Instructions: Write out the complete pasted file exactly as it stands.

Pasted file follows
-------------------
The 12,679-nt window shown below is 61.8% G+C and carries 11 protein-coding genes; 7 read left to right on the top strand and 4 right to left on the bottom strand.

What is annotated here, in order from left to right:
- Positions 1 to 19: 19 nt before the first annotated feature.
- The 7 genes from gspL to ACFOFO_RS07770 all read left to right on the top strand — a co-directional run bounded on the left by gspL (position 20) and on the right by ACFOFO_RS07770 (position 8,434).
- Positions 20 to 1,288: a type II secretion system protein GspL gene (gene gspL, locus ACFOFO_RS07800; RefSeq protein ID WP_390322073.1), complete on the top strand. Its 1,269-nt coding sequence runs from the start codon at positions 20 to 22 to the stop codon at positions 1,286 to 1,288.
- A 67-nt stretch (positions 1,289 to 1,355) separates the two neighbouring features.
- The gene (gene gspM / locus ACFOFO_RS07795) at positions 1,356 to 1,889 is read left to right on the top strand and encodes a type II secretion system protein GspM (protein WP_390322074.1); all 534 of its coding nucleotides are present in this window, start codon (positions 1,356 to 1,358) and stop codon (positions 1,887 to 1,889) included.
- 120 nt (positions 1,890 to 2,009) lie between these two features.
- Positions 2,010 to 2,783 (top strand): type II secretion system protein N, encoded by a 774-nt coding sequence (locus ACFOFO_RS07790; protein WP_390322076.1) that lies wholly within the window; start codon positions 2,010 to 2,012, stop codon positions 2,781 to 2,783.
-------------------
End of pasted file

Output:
The 12,679-nt window shown below is 61.8% G+C and carries 11 protein-coding genes; 7 read left to right on the top strand and 4 right to left on the bottom strand.

What is annotated here, in order from left to right:
- Positions 1 to 19: 19 nt before the first annotated feature.
- The 7 genes from gspL to ACFOFO_RS07770 all read left to right on the top strand — a co-directional run bounded on the left by gspL (position 20) and on the right by ACFOFO_RS07770 (position 8,434).
- Positions 20 to 1,288: a type II secretion system protein GspL gene (gene gspL, locus ACFOFO_RS07800; RefSeq protein ID WP_390322073.1), complete on the top strand. Its 1,269-nt coding sequence runs from the start codon at positions 20 to 22 to the stop codon at positions 1,286 to 1,288.
- A 67-nt stretch (positions 1,289 to 1,355) separates the two neighbouring features.
- The gene (gene gspM / locus ACFOFO_RS07795) at positions 1,356 to 1,889 is read left to right on the top strand and encodes a type II secretion system protein GspM (protein WP_390322074.1); all 534 of its coding nucleotides are present in this window, start codon (positions 1,356 to 1,358) and stop codon (positions 1,887 to 1,889) included.
- 120 nt (positions 1,890 to 2,009) lie between these two features.
- Positions 2,010 to 2,783 (top strand): type II secretion system protein N, encoded by a 774-nt coding sequence (locus ACFOFO_RS07790; protein WP_390322076.1) that lies wholly within the window; start codon positions 2,010 to 2,012, stop codon positions 2,781 to 2,783.